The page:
Mafia III wants their black lead character to “be authentic”
There’s a long-running joke in gaming that just about every protagonist in every game happens to be a 30-something white guy. A joke that is…kind of sadly true. In a medium where anything is possible, having someone with a darker pigmentation is apparently a feature that precious few video game companies want to implement. Not so with Mafia III however, as the lead character of that game isn’t hailing from suburbia.
Instead, we’ve got Lincoln Clay. A Vietnam war veteran who is about to show us just how bad it was to be not white in the racially-charged 1960s of the American south. And that’s an experience that developers Hangar 13 want to deliver on in authentic manner. “I feel pressure in the sense that I don’t want to let people down,” creative director and studio head Haden Blackman said to GameSpot.
We want to make a great game that feels authentic, and I think at the end of the day, we can obsess over the fact of, are we accurately portraying his specific experience, or are we accurately portraying the experience of a black man in 1968 in the South? We can can obsess over that all day. We have African American people on the team, we have done a lot of research, but none of us know what it would be like to be that guy in that setting, because he’s a fictional character, right?
And none of us were a black man in 1968 in the South, who is also a Vietnam vet and a criminal, I mean, he is a criminal, we don’t want to shy away from that.
So at the end of the day, for me, the direction I gave the team–and the writing team in particular — is to just be authentic. Just try and be authentic to the character, and tell a story that feels true to that character. It’s not necessarily going to be the experience of every criminal who grew up in 1968 in the South, it’s not going to be the experience of every Vietnam vet, it’s not going to be the experience of every African American, it’s not going to be the experience of every man.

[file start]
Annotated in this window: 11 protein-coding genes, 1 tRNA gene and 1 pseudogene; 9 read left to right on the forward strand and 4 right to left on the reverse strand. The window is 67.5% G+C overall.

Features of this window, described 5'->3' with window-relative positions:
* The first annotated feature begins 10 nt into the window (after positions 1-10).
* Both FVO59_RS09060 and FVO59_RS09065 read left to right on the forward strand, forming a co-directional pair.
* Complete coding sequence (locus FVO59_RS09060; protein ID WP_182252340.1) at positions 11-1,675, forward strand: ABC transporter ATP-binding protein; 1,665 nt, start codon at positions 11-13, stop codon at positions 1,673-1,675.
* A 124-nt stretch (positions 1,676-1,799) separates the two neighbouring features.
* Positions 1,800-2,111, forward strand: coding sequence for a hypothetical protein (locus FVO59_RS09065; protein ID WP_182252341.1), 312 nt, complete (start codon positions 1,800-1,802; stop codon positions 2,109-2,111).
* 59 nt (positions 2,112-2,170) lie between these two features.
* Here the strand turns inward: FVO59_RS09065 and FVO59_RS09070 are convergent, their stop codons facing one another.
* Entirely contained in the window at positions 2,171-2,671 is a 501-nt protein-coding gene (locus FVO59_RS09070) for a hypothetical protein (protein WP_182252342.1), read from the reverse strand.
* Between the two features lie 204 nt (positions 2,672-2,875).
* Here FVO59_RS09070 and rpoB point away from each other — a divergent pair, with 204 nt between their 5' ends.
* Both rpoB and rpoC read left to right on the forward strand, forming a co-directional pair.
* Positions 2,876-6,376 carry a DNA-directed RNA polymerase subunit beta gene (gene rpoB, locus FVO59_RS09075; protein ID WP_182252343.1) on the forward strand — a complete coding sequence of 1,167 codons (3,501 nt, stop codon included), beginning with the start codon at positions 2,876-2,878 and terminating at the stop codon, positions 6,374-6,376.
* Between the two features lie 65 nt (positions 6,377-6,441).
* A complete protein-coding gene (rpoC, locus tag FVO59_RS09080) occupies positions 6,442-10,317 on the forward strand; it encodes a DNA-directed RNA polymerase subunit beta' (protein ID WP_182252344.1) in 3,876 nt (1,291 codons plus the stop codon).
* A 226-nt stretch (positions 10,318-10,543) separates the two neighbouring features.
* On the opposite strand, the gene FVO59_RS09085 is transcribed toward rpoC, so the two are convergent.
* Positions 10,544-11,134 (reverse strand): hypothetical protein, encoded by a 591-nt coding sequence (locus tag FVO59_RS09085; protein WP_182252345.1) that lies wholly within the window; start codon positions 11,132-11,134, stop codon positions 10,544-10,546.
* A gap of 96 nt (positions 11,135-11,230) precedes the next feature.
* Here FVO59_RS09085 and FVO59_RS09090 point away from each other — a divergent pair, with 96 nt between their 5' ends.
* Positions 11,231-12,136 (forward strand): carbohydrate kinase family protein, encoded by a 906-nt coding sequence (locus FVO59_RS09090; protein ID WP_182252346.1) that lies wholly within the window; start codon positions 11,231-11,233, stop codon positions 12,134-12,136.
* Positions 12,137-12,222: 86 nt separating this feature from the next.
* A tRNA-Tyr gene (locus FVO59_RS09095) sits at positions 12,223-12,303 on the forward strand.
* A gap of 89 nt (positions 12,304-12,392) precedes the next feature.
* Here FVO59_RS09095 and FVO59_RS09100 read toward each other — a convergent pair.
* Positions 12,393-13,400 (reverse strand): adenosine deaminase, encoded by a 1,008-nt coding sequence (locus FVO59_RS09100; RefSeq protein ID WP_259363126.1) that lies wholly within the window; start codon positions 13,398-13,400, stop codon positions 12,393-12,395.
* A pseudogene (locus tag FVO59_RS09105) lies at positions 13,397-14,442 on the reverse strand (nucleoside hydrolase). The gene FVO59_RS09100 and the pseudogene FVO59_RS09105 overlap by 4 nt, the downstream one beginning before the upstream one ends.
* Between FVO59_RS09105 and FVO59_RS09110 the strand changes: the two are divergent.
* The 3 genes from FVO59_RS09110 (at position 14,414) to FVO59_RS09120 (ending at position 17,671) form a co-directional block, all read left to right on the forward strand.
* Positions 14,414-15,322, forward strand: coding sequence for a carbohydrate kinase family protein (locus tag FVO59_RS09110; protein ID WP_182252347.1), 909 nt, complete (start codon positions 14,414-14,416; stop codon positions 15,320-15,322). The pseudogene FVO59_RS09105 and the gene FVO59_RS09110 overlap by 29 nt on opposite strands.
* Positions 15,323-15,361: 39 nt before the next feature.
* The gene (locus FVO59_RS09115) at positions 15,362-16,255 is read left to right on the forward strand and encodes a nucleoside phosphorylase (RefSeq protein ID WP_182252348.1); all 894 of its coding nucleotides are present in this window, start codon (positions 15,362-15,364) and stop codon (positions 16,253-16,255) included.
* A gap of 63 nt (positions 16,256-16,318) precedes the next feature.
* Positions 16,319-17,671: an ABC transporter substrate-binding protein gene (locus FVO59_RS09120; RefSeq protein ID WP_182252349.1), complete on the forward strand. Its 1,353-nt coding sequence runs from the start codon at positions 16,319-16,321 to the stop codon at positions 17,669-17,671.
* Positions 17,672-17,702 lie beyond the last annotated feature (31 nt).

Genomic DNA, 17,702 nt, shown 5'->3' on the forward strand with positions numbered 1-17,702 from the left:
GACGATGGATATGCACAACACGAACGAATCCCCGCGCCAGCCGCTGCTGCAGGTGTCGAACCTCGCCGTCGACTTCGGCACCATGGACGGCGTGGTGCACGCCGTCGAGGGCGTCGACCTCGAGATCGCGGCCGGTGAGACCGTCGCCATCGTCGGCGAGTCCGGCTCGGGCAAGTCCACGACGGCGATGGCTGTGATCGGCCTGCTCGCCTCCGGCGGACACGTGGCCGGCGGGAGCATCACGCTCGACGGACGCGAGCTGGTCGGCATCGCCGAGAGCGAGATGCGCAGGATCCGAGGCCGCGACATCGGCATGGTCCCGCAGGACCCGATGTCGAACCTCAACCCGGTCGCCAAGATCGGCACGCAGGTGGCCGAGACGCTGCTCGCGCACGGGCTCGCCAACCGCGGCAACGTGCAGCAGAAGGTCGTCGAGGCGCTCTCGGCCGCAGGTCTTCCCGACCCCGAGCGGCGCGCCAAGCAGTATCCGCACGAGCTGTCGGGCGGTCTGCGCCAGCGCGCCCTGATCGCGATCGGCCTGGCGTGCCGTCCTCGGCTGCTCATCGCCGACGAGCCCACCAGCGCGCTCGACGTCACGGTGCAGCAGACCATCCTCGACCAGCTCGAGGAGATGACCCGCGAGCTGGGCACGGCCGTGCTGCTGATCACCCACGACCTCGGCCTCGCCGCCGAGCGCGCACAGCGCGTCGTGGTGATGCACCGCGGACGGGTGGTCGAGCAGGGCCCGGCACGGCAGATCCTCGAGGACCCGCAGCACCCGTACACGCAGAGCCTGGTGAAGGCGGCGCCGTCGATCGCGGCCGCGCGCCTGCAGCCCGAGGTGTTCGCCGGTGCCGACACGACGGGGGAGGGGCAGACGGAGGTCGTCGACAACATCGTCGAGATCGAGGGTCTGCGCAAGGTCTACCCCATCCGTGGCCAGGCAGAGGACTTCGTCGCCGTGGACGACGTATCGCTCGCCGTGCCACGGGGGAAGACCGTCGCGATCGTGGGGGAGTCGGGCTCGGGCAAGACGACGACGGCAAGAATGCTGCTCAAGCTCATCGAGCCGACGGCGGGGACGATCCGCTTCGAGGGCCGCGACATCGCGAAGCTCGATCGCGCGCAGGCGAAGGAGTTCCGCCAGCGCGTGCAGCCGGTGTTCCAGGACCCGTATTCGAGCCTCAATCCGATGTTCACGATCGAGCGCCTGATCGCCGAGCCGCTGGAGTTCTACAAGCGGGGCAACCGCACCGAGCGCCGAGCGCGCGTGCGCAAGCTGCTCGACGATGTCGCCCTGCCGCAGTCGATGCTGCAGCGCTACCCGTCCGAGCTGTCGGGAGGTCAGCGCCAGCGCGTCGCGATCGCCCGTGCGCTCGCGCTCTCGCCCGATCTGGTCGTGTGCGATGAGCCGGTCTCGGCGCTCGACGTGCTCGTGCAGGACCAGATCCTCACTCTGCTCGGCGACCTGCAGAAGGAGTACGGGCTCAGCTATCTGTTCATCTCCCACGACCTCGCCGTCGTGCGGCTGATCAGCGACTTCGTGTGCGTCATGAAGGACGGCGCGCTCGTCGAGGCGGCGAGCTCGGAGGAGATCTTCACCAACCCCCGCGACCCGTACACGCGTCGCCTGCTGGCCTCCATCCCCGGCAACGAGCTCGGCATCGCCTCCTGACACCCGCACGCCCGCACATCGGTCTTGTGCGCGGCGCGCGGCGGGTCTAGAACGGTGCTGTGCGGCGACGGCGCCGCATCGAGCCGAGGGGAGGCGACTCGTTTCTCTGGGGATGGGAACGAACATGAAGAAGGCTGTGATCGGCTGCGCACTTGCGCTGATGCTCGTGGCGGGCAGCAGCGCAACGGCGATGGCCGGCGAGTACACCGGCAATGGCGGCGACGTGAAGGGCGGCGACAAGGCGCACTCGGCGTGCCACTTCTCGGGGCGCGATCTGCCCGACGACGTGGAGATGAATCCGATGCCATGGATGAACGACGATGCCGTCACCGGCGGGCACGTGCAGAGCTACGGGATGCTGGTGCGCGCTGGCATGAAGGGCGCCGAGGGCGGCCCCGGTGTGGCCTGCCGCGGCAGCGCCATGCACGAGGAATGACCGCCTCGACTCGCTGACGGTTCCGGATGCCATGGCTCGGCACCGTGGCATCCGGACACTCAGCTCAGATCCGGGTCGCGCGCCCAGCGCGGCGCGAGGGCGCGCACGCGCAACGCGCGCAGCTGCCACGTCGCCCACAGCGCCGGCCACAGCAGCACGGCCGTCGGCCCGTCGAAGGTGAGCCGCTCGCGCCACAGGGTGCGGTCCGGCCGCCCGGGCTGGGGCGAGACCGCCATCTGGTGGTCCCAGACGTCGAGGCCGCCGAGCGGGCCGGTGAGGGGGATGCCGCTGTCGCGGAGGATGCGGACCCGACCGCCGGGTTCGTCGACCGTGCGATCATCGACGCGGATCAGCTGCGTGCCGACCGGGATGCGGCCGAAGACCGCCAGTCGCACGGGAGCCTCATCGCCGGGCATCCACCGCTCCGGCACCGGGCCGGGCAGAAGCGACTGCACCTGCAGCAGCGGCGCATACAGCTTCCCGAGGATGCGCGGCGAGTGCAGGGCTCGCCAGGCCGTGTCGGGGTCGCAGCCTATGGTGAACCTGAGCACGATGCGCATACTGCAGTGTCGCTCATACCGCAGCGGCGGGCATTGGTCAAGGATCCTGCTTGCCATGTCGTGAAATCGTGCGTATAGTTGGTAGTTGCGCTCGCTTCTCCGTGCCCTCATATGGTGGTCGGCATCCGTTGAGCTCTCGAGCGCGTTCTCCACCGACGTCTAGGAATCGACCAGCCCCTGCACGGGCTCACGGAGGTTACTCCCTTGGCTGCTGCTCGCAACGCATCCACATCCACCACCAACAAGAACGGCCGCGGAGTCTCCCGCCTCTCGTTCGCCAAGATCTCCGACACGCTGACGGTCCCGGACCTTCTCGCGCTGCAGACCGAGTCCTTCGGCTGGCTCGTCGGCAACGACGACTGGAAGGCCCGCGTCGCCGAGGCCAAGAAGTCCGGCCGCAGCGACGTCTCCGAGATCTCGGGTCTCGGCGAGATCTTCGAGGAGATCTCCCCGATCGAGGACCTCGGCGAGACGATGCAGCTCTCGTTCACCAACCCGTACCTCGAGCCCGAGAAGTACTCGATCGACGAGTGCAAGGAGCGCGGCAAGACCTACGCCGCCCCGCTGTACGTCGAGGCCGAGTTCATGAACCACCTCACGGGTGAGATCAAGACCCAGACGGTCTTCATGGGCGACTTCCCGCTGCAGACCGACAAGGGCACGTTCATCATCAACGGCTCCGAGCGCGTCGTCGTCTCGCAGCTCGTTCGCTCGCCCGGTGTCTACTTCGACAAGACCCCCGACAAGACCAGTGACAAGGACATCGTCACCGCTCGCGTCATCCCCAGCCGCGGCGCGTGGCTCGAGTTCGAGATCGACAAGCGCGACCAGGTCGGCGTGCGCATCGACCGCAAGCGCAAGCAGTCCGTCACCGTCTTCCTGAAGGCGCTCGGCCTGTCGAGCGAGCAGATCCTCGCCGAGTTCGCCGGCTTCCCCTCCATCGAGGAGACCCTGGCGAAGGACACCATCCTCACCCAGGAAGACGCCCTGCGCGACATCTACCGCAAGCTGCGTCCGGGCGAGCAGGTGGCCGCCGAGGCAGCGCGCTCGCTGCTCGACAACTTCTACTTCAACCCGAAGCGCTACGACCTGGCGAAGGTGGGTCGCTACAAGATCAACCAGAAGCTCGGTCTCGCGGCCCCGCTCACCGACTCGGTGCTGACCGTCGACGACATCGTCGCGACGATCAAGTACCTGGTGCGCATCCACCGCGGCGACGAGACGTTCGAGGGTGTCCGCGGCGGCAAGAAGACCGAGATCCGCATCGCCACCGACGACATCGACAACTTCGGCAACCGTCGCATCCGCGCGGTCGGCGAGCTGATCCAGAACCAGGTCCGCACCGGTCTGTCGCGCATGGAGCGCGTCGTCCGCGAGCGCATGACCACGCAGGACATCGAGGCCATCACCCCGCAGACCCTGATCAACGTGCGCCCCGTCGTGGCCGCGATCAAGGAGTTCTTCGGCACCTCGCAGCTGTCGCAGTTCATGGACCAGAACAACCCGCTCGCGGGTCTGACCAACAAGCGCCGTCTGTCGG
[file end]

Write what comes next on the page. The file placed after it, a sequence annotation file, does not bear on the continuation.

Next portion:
But it’s Lincoln’s experience, and we should be able to look at it and go, “That feels authentic to Lincoln, to what he’s gone through and who he is.”
That’s where we’re putting a lot of pressure on ourselves, is making sure that we always feel like we’re just telling the truth with this in terms of, you look at it and you’re like, “Well, that just feels true to life, even if it’s fiction and some things are blown out and some things are more extreme than they would be in the real world.” Some stuff we downplayed because it’s a game. We can’t have the cops hunt for you endlessly after you murder somebody in the street like what would happen in real life, because it’s a video game.
But the reaction in the moment should still feel authentic.
And really, that’s what it’s all about. It’s one thing to have a game that’s enjoyable, but to do so and be a learning experience of sorts that takes you out of your comfort zone? Now that’s the full package. Mafia III has a date at long last, as you’ll be going down the bayou come October 7.